Posted in: Personal Injury

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Odin Anderson, his wife, and his daughter (collectively, Plaintiffs) filed personal injury action for injuries Odin suffered after being struck by a bus owned by Partners Healthcare Systems that was being driven by one of its employees. Plaintiffs then filed a separate action against Partner’s insurers and claims representatives. A jury awarded Odin $2,961,000 in damages in the personal injury action and awarded Odin’s wife and daughter $110,000 each. At a subsequent jury-waived trial, a judge found that the insurers and claims representatives violated Mass. Gen. Laws ch. 93A and Mass. Gen. Laws ch. 176D by their misconduct. The judge awarded Plaintiffs treble damages using as the “amount of the judgment” to be multiplied the combined amount of the underlying tort judgment and the accrued postjudgment interest on that judgment. The appeals court affirmed. The Supreme Judicial Court vacated the judgment, holding that, in a case where the amount of actual damages to be multiplied due to a wilful or knowing violation of Mass. Gen. Laws ch. 93A or Mass. Gen. Laws ch. 176D are based on the amount of an underlying judgment, that amount does not include postjudgment interest. View "Anderson v. National Union Fire Insurance Co. of Pittsburgh Pa." on Justia Law

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Plaintiff purchased a new vehicle from Dealer that was subject to Manufacturer’s limited warranty. Plaintiff later filed a complaint against Manufacturer and Dealer (together, Defendants), alleging that the vehicle was defective and that Defendants failed to repair or remedy the defects under the warranty. Dealer demanded that Manufacturer reimburse Dealer for the attorney’s fees it incurred in defending against Plaintiff’s claims and indemnification for and liability incurred. Plaintiffs claims against Defendants were disposed of through summary judgment and voluntary dismissal. The judge also found that Dealer was not entitled to indemnificationt. The Supreme Judicial Court affirmed, holding that because Plaintiff’s allegations alleged the fault or negligence of both Manufacturer and Dealer, Manufacturer did not have a duty to defend under Mass. Gen. Laws ch. 93B, 8(a).View "Ferreira v. Chrysler Group LLC" on Justia Law

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The Estate of Steven Gavin filed a wrongful death action against the Commonwealth and Tewksbury State Hospital under the Massachusetts Tort Claims Act, alleging that Gavin’s death was caused by the negligence of hospital staff members. The presentment of the claim was made by the Estate, through its attorney, and not by the executor or administrator of the Estate. The superior court allowed Defendants’ motion to dismiss, concluding that the statutory requirements for presentment of a claim under the Act were not met in this case. The Supreme Judicial Court vacated the judgment of the superior court, holding that, under the circumstances of this case, the presentment made by the Estate, before the appointment of an executor or administrator, was proper. Remanded.View "Estate of Gavin v. Tewksbury State Hosp." on Justia Law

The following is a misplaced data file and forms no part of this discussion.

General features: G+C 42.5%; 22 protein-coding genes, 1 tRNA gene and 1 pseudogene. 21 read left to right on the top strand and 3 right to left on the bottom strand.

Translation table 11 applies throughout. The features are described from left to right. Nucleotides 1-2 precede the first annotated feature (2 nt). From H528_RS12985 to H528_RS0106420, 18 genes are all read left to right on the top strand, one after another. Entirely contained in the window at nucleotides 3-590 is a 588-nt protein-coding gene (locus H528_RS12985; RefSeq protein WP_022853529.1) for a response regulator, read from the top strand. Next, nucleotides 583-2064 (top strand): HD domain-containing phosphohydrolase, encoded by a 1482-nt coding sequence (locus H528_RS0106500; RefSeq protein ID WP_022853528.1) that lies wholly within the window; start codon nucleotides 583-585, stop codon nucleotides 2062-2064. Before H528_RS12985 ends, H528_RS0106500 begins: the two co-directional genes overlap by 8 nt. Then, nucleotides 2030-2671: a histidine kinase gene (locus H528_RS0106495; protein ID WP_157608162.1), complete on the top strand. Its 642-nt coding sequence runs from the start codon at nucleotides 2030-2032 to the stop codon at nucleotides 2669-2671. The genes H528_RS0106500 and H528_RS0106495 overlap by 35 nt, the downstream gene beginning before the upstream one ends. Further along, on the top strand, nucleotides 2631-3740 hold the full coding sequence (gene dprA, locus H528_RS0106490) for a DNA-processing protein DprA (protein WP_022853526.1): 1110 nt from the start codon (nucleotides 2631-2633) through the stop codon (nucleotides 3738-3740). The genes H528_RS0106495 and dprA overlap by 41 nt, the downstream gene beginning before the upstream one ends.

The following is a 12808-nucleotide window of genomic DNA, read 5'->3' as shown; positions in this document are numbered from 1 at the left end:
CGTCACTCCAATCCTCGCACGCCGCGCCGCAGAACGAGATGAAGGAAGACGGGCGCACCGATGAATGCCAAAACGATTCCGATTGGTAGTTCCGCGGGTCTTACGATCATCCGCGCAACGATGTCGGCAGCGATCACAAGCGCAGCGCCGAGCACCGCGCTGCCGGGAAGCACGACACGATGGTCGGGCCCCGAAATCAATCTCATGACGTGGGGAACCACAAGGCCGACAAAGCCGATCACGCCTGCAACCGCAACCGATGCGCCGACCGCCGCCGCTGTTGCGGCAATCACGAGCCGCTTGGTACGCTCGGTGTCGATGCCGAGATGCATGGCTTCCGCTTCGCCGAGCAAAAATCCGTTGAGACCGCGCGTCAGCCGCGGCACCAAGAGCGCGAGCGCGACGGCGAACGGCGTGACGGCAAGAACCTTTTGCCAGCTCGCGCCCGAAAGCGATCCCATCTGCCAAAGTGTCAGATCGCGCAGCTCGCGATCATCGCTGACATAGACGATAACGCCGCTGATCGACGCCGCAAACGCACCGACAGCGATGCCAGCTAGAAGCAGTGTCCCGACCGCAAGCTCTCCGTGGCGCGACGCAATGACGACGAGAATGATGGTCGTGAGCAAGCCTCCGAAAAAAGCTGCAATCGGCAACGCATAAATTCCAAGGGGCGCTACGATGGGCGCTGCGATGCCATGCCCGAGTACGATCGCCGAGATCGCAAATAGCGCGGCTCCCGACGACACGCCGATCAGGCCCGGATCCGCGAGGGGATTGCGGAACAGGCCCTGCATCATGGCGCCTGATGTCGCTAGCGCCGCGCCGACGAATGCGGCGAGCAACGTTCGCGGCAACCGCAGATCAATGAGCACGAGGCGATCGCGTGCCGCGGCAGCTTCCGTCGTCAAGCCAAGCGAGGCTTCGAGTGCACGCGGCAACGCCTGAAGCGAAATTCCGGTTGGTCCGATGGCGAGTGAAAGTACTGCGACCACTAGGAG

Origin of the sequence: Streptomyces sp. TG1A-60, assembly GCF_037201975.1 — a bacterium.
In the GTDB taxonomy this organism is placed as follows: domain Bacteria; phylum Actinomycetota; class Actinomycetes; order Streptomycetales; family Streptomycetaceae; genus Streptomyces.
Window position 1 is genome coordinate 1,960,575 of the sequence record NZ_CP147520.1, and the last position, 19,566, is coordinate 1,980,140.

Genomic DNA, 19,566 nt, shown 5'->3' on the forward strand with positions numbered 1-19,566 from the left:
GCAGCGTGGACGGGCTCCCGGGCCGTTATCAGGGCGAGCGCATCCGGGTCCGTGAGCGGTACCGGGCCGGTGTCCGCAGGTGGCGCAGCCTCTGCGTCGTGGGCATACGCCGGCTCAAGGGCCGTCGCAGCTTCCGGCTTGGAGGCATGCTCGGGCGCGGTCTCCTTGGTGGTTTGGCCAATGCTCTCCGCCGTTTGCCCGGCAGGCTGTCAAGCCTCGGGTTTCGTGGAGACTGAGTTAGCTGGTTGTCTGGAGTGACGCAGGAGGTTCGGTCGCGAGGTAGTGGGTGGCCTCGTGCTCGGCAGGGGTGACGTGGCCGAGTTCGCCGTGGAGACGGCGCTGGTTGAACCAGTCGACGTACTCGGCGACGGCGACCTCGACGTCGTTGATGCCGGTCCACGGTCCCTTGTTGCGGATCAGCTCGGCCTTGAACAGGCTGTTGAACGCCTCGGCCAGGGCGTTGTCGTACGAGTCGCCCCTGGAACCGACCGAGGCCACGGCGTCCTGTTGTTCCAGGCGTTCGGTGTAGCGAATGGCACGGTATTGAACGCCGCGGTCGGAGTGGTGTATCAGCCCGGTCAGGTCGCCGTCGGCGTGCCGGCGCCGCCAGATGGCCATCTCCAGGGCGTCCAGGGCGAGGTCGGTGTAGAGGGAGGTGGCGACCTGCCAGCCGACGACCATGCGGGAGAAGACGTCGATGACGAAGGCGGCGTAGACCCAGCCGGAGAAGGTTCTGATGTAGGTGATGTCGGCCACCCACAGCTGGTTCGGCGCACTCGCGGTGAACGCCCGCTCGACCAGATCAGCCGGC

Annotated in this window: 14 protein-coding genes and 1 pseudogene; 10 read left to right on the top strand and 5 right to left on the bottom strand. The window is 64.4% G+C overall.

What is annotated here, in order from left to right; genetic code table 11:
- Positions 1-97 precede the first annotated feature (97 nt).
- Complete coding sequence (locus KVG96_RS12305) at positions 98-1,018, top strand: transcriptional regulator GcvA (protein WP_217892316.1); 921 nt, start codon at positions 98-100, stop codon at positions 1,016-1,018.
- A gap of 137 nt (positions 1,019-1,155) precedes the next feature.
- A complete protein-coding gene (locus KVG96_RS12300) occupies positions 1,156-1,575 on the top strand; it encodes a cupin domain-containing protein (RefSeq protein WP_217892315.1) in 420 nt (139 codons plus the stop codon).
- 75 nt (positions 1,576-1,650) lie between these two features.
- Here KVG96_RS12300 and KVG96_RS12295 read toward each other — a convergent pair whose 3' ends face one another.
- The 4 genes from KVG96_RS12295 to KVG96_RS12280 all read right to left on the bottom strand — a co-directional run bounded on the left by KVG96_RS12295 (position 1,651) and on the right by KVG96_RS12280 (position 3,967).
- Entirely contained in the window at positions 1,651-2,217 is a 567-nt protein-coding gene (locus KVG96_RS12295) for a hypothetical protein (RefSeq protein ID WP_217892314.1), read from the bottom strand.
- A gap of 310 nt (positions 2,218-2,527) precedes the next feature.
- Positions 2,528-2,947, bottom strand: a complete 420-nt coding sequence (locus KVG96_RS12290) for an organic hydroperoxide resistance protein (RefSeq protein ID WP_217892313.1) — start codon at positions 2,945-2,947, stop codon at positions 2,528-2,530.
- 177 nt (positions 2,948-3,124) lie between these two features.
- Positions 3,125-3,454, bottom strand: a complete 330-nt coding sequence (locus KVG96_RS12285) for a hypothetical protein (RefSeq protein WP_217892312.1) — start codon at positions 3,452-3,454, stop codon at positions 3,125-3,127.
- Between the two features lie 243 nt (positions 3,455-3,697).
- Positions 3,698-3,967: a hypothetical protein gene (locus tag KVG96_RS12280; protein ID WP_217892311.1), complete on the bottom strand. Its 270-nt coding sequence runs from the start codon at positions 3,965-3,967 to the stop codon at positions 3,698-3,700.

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Plaintiff was injured when she slipped and fell on ice on the walkway of a public school. The walkway was owned and operated by the City of Haverhill, and Plaintiff was on the premises to attend a scheduled parent-teacher conference. Plaintiff sued the City for negligence. The superior court allowed the City’s motion for summary judgment, concluding that Plaintiff’s claim was barred by Mass. Gen. Laws ch. 21, 17C, which bars claims of ordinary negligence against a landowner, including a governmental entity, that has opened its land to the public for recreational, educational, or other enumerated purposes, without charging a fee. The Supreme Court reversed, holding (1) the limitation on liability provided by the statute extends solely to land open to the general public; and (2) when Plaintiff was injured, the school was open only to a discrete group and not to the general publicView "Wilkins v. City of Haverhill" on Justia Law

Posted in: Personal Injury

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Plaintiff rented an apartment from Defendants, the owner and manager of the property. While ascending an exterior staircase leading to an outer door on the second floor landing, Plaintiff leaned against the staircase guardrail, which broke, causing Plaintiff to fall to the pavement below. Plaintiff sued Defendants. A jury found both parties negligent and concluded that, pursuant to Mass. Gen. Laws ch. 143, 51, Defendants were strictly liable for Plaintiff’s injuries because the injuries were caused by violations of the State building code. Defendants filed a motion for judgment notwithstanding the verdict or, alternatively, for a new trial, arguing that section 51 did not apply to the circumstances. The court denied the motion. The Supreme Judicial Court reversed the part of the order denying the motion for judgment notwithstanding the verdict as related to the section 51 claim, holding (1) section 51 applies to all violations of the State building code, not just those concerning fire safety; and (2) the term “building” as used in the statute does not encompass within its ambit of strict liability of a small-scale residential structure like that occupied by Plaintiff, notwithstanding that the structure had some commercial characteristics. View "Sheehan v. Weaver" on Justia Law